ironmental DNA details how Monterey Bay Aquarium Research Institute (MBARI) and NOAA’s Atlantic Oceanographic & Meteorological Laboratory (AOML) researchers are using autonomous underwater robots to sample environmental DNA (eDNA). eDNA allows scientists to detect the presence of aquatic species from the tiny bits of genetic material they leave behind. This DNA soup offers clues about biodiversity changes in sensitive areas, the presence of rare or endangered species, and the spread of invasive species—all critical to understanding, promoting, and maintaining a healthy ocean.
Scientists at NOAA’s Atlantic Oceanographic and Meteorological Laboratory (AOML),the Cooperative Institute for Marine and Atmospheric Studies (CIMAS) at the University of Miami Rosenstiel School of Marine and Atmospheric Science, and the Northern Gulf Institute at Mississippi State University have engineered a new instrument that will provide valuable information about the biodiversity of aquatic ecosystems. A recently published paper in Hardware X describes the design and creation of a low-cost, open-source sub-surface automated environmental DNA (eDNA) sampler (SASe), for sampling eDNA in the water column. The SASe represents a milestone for AOML as one of the first pieces of technology to go through a rigorous transition process from the desks of scientists in the laboratory, through organizational approval channels, to the wider scientific community with full accessibility to the public.
From the desk of CSI: Miami (Fish Edition): Solving an eDNA mystery. NGI Associate Research Professor Luke Thompson and NGI Postdoctoral Associate Sean Anderson have been studying the environmental DNA (eDNA) left behind by fish at the University of Miami dock (pictured), near the NOAA Atlantic Oceanographic and Meteorological Laboratory in Miami, Florida. When they analyzed the data, while many of the fish species detected were expected for the area, they were surprised by several unexpected species, such as rainbow trout. To help solve this mystery, Luke and Sean sent out a survey to fish biologists with expertise in this region.
From March to May, NGI Postdoctoral Associate Sean Anderson is taking part in two legs of a NOAA Fisheries survey in the Gulf of Mexico on board NOAA Ship Pisces. The NOAA project, “Environmental DNA Enhancement of Fisheries Independent Monitoring Cruises for Ecosystem Based Fisheries Management”, seeks to improve ecosystem-based fisheries management (EBFM) with the use of environmental DNA (eDNA) sequencing. Camera traps (pictured) placed at the seafloor in the Gulf of Mexico capture video of passing fish, while bottles collect seawater that the fish have passed through, leaving behind DNA traces.
In February 2020, the NOAA ‘Omics Strategy was launched. The Strategy was informed by a whitepaper that recently became available on the NOAA Institutional Repository. This document titled NOAA ‘Omics White Paper: Informing the NOAA ‘Omics Strategy and Implementation Plan, identifies NOAA’s priorities in ‘omics research, promotes integration and communication among line offices, and proposes possible solutions to implementation challenges in this quickly advancing sector of research.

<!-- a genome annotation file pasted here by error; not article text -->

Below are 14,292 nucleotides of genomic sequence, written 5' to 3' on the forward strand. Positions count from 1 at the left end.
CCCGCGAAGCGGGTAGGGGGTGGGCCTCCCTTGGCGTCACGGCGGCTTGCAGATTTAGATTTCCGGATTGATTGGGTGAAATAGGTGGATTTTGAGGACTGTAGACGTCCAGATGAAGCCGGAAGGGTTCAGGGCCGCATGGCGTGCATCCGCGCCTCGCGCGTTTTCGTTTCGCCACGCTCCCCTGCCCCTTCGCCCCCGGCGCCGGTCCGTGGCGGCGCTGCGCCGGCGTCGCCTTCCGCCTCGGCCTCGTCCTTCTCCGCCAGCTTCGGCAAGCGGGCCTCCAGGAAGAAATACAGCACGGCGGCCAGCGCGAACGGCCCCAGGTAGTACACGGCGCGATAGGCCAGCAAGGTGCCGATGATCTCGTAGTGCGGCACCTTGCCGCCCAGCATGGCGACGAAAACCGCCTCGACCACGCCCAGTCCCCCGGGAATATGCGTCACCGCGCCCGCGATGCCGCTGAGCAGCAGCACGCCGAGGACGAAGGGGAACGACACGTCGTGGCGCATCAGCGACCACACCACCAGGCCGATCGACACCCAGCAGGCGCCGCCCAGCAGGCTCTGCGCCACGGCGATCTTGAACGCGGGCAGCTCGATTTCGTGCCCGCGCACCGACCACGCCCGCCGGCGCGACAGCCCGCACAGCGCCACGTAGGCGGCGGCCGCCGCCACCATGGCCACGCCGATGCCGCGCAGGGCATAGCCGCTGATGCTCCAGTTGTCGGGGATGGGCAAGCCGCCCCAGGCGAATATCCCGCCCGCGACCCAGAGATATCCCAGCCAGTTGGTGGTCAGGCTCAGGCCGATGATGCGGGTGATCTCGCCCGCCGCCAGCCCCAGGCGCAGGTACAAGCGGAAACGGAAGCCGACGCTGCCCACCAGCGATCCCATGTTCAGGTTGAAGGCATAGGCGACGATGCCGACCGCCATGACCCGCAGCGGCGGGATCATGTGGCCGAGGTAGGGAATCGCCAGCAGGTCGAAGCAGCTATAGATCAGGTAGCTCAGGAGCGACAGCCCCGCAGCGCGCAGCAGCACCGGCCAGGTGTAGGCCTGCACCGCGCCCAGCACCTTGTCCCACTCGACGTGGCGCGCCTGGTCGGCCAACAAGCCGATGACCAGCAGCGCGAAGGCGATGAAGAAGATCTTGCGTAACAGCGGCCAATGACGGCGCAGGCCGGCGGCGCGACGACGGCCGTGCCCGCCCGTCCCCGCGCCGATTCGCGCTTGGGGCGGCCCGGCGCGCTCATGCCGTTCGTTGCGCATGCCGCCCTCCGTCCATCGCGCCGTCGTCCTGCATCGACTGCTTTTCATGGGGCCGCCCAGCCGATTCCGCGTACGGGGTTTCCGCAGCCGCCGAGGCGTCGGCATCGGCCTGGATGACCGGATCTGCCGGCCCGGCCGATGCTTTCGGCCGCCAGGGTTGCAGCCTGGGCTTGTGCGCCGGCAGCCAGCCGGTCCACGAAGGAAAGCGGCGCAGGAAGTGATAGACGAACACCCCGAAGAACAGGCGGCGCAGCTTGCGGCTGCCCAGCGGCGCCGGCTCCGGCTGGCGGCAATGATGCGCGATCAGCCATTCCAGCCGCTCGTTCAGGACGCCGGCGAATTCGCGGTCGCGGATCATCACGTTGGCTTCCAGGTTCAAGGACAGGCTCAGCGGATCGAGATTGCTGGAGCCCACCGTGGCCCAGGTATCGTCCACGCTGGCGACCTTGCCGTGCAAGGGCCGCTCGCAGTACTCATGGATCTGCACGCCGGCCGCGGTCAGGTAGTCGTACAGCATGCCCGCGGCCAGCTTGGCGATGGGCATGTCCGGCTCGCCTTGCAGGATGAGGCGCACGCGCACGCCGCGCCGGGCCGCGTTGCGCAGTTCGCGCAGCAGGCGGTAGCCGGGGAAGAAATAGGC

Dr. Luke Thompson, a Northern Gulf Institute Assistant Research Professor at AOML, sailed aboard the Norwegian icebreaker RV Kronprins Haakon in May as part of a research effort focused on characterizing species that dwell in the mesopelagic zone—the region of the ocean 200–1000 meters below the surface. The cruise was undertaken to explore the potential for developing a new fishery based on mesopelagic fish.
Dr. Luke Thompson, a Northern Gulf Institute professor with AOML’s Ocean Chemistry and Ecosystems Division, and AOML coauthor Kelly Goodwin are the recipients of an Outstanding Scientific Paper Award from NOAA’s Office of Oceanic and Atmospheric Research (OAR) for their landmark paper entitled A communal catalogue reveals Earth’s multiscale microbial diversity. The paper was selected by OAR as the top FY-2018 science article in the Oceans and Great Lakes category. Thompson et al. (2017)* presents an analysis of microbial samples collected by hundreds of researchers worldwide for the Earth Microbiome Project. The paper serves as both a reference database and a framework for incorporating data from future studies, advancing the characterization and understanding of Earth’s microbial diversity
In an effort to better understand our microbiomes, scientists from NOAA’s Atlantic Oceanographic and Meteorological Laboratory (AOML) took part in a massive global research collaboration known as the Earth Microbiome Project (EMP), which recently released the first reference database, or atlas, of microbes covering the planet. This guide, released online in Nature today, will allow scientists to collaborate on studies and catalogue microbial diversity at an unprecedented scale.